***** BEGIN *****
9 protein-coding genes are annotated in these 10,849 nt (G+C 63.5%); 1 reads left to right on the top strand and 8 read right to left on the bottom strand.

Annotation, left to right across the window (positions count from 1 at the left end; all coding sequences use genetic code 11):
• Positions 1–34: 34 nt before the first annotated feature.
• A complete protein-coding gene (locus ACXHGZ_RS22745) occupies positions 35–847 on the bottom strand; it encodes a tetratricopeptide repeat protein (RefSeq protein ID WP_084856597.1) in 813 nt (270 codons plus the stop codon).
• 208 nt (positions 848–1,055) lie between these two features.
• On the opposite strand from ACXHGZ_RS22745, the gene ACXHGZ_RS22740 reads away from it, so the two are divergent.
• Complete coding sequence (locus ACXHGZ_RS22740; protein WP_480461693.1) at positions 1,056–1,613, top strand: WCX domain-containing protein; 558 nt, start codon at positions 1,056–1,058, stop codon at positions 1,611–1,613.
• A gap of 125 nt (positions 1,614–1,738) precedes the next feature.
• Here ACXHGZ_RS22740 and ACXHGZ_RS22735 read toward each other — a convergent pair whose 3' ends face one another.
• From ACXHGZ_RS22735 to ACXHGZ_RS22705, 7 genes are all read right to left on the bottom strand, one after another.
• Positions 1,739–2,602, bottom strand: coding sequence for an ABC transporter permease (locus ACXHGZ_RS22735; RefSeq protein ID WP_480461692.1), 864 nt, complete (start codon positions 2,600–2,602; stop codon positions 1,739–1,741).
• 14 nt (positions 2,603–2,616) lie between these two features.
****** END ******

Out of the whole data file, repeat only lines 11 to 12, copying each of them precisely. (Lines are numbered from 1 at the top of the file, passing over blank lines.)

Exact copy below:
• Positions 1,739–2,602, bottom strand: coding sequence for an ABC transporter permease (locus ACXHGZ_RS22735; RefSeq protein ID WP_480461692.1), 864 nt, complete (start codon positions 2,600–2,602; stop codon positions 1,739–1,741).
• 14 nt (positions 2,603–2,616) lie between these two features.